Burnsville, Eagan say both would benefit

The Burnsville and Eagan fire departments are seeking ways to jointly improve fire and emergency medical service and efficiency.

It could take the form of a shared million-dollar ladder truck, or a battalion chief to oversee on-scene responses in either city, Eagan Fire Chief Mike Scott said. Maybe overtime expenses could be cut by leveraging the larger workforce between two departments.

Scott avoids the word “consolidation,” but chiefs in both neighboring cities say closer cooperation could strengthen the departments at a time when call loads are rising and hiring has grown more difficult.

Scott and Burnsville Fire Chief B.J. Jungmann have applied for a $40,000 grant from the state fire marshal’s office to study the benefits of consolidation, according to the grant application.

“I don’t know that Eagan is on board with that idea yet,” Scott said. “We’re definitely into collaboration and seeing what else we can do together.”

Jungmann has led Burnsville’s efforts to convince state legislators to allow creation of “fire protection districts,” with taxing authority, through consolidation of two or more departments.

Fire protection district legislation, which has stalled in the House in recent years, is supported by the Minnesota State Fire Chiefs Association and is a top legislative priority for Burnsville again in 2020.

There are more than 775 fire departments in Minnesota, which is unsustainable, Jungmann said.

Burnsville and Eagan are “career” departments with full-time responders. Eagan began the switch from a paid on-call “volunteer” department with the addition of 12 career responders in 2018. Nineteen new recruits are now in training, Scott said. And by April 1, fire will take over for police in responding to medical emergencies (along with HealthEast’s ambulance service), he said.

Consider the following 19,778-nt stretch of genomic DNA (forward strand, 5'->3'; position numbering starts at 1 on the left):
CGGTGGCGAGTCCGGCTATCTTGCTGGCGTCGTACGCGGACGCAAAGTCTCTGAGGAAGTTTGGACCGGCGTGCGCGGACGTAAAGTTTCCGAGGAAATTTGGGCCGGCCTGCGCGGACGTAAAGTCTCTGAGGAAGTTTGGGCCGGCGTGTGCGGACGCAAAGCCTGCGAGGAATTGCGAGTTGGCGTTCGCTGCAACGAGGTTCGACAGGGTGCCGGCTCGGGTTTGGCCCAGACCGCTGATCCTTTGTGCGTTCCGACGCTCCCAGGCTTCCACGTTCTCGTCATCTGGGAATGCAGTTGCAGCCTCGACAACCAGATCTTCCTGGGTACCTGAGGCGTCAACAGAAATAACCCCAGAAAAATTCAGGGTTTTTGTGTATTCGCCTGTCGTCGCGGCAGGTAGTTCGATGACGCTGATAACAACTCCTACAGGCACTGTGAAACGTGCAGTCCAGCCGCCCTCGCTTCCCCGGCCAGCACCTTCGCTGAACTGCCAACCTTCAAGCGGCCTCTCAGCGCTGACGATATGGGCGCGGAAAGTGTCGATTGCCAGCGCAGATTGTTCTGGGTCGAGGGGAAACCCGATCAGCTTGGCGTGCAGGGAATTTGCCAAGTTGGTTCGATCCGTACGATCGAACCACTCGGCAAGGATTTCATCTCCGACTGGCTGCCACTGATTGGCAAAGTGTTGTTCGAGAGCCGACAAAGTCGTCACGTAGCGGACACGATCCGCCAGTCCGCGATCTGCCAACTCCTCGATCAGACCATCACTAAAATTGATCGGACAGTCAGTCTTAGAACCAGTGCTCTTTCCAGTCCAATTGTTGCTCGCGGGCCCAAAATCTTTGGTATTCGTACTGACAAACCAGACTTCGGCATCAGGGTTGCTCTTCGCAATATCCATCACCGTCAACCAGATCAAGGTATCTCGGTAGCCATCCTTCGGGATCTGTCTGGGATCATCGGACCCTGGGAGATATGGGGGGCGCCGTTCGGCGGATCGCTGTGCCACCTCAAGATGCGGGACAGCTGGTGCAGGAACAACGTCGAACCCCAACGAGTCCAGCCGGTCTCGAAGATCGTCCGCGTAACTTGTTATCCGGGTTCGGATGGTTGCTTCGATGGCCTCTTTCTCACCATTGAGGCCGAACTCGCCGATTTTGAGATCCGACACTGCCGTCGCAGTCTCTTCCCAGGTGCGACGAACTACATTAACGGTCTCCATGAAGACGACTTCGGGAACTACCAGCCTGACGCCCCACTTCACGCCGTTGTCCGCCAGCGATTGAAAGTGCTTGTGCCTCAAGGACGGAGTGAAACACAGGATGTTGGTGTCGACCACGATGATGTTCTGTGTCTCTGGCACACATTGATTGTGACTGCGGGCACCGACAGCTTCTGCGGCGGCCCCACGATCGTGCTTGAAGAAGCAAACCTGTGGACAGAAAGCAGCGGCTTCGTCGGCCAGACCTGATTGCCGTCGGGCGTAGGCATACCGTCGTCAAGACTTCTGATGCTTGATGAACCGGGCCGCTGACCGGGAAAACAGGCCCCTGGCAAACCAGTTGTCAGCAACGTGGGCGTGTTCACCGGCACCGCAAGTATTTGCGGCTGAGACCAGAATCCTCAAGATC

High firefighter turnover made the old volunteer model unsustainable, Scott said.

Eagan has emergency medical technicians and paramedics, a higher certification, Scott said. Burnsville operates its own ambulance service, with a full staff of firefighter-paramedics.

The departments participated in a 2015 shared-services study that included Savage and South Metro Fire (South St. Paul and West St. Paul).

Since then, Burnsville, Eagan and South Metro have formed a training academy, Scott said. Burnsville and Eagan have shared protocols and made some compatible equipment purchases, he said. Eagan has done training under the Burnsville department’s medical director.

Cooperation between the departments has strengthened since Eagan adopted the career firefighter model, Jungmann said.

“They do a lot of the same stuff we do as far as training,” he said. “We’ve worked closely with them. They’ve asked a lot of questions, because we’ve been through this since 1981.”

Both departments are small compared with other career departments, so Burnsville and Eagan have extra incentive to work together, Scott said.

Both are under increasing pressure. Burnsville’s emergency medical calls have risen by 3 to 7 percent annually in recent years, Jungmann said.

Total calls for the 44-member department numbered 7,279 in 2019, compared with the mid-4,000s in 2009, he said.

“In any big community, EMS calls are growing tremendously,” said Scott, who will have 39 firefighters when the 19 trainees arrive for work.

Recruiting is a challenge, both chiefs said. Unemployment is low, and firefighting is a largely a “blue collar” profession in an economy gone high-tech, Jungmann said. Private ambulance services also face hiring challenges, he said.

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